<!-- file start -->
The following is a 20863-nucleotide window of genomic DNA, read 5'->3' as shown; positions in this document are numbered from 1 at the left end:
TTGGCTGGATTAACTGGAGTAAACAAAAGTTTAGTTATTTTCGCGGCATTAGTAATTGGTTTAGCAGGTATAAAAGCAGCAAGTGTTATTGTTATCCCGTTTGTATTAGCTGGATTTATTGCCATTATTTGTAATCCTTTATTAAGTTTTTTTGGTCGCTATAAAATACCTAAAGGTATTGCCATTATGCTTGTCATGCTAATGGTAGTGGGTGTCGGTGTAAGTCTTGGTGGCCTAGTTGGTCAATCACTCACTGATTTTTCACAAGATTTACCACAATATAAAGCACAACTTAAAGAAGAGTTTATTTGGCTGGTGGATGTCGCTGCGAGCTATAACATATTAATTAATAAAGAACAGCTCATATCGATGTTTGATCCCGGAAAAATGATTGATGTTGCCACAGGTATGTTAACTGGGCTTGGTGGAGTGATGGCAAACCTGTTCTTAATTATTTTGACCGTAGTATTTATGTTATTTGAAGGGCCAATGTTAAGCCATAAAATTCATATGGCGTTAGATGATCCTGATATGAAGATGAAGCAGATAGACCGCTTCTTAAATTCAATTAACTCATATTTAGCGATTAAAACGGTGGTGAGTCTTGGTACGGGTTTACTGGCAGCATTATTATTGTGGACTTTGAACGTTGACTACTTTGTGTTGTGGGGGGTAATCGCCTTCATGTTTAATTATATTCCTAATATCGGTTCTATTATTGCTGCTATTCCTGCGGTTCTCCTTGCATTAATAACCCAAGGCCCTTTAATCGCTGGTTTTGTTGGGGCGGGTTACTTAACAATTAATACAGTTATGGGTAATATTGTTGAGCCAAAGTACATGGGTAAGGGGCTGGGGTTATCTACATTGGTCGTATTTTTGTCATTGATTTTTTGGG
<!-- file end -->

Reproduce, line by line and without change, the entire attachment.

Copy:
The following is a 20863-nucleotide window of genomic DNA, read 5'->3' as shown; positions in this document are numbered from 1 at the left end:
TTGGCTGGATTAACTGGAGTAAACAAAAGTTTAGTTATTTTCGCGGCATTAGTAATTGGTTTAGCAGGTATAAAAGCAGCAAGTGTTATTGTTATCCCGTTTGTATTAGCTGGATTTATTGCCATTATTTGTAATCCTTTATTAAGTTTTTTTGGTCGCTATAAAATACCTAAAGGTATTGCCATTATGCTTGTCATGCTAATGGTAGTGGGTGTCGGTGTAAGTCTTGGTGGCCTAGTTGGTCAATCACTCACTGATTTTTCACAAGATTTACCACAATATAAAGCACAACTTAAAGAAGAGTTTATTTGGCTGGTGGATGTCGCTGCGAGCTATAACATATTAATTAATAAAGAACAGCTCATATCGATGTTTGATCCCGGAAAAATGATTGATGTTGCCACAGGTATGTTAACTGGGCTTGGTGGAGTGATGGCAAACCTGTTCTTAATTATTTTGACCGTAGTATTTATGTTATTTGAAGGGCCAATGTTAAGCCATAAAATTCATATGGCGTTAGATGATCCTGATATGAAGATGAAGCAGATAGACCGCTTCTTAAATTCAATTAACTCATATTTAGCGATTAAAACGGTGGTGAGTCTTGGTACGGGTTTACTGGCAGCATTATTATTGTGGACTTTGAACGTTGACTACTTTGTGTTGTGGGGGGTAATCGCCTTCATGTTTAATTATATTCCTAATATCGGTTCTATTATTGCTGCTATTCCTGCGGTTCTCCTTGCATTAATAACCCAAGGCCCTTTAATCGCTGGTTTTGTTGGGGCGGGTTACTTAACAATTAATACAGTTATGGGTAATATTGTTGAGCCAAAGTACATGGGTAAGGGGCTGGGGTTATCTACATTGGTCGTATTTTTGTCATTGATTTTTTGGG